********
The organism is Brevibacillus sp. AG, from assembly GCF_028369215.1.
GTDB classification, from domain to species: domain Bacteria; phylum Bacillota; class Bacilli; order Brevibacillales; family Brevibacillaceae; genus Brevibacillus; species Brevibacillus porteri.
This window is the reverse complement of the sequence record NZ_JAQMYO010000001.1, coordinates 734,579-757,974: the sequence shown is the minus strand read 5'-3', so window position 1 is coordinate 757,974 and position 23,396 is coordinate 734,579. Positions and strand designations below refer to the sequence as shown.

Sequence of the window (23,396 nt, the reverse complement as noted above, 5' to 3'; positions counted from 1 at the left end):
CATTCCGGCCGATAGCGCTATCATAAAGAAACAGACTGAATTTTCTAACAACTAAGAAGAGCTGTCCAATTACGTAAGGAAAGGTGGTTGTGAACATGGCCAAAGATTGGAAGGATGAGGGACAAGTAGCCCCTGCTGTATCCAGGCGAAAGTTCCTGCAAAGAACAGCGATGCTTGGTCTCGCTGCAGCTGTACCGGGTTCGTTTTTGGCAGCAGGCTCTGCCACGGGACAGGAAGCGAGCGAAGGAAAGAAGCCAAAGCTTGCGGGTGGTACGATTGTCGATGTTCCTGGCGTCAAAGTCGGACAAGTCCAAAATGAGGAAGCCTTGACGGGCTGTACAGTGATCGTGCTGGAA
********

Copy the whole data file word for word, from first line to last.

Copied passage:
The organism is Brevibacillus sp. AG, from assembly GCF_028369215.1.
GTDB classification, from domain to species: domain Bacteria; phylum Bacillota; class Bacilli; order Brevibacillales; family Brevibacillaceae; genus Brevibacillus; species Brevibacillus porteri.
This window is the reverse complement of the sequence record NZ_JAQMYO010000001.1, coordinates 734,579-757,974: the sequence shown is the minus strand read 5'-3', so window position 1 is coordinate 757,974 and position 23,396 is coordinate 734,579. Positions and strand designations below refer to the sequence as shown.

Sequence of the window (23,396 nt, the reverse complement as noted above, 5' to 3'; positions counted from 1 at the left end):
CATTCCGGCCGATAGCGCTATCATAAAGAAACAGACTGAATTTTCTAACAACTAAGAAGAGCTGTCCAATTACGTAAGGAAAGGTGGTTGTGAACATGGCCAAAGATTGGAAGGATGAGGGACAAGTAGCCCCTGCTGTATCCAGGCGAAAGTTCCTGCAAAGAACAGCGATGCTTGGTCTCGCTGCAGCTGTACCGGGTTCGTTTTTGGCAGCAGGCTCTGCCACGGGACAGGAAGCGAGCGAAGGAAAGAAGCCAAAGCTTGCGGGTGGTACGATTGTCGATGTTCCTGGCGTCAAAGTCGGACAAGTCCAAAATGAGGAAGCCTTGACGGGCTGTACAGTGATCGTGCTGGAA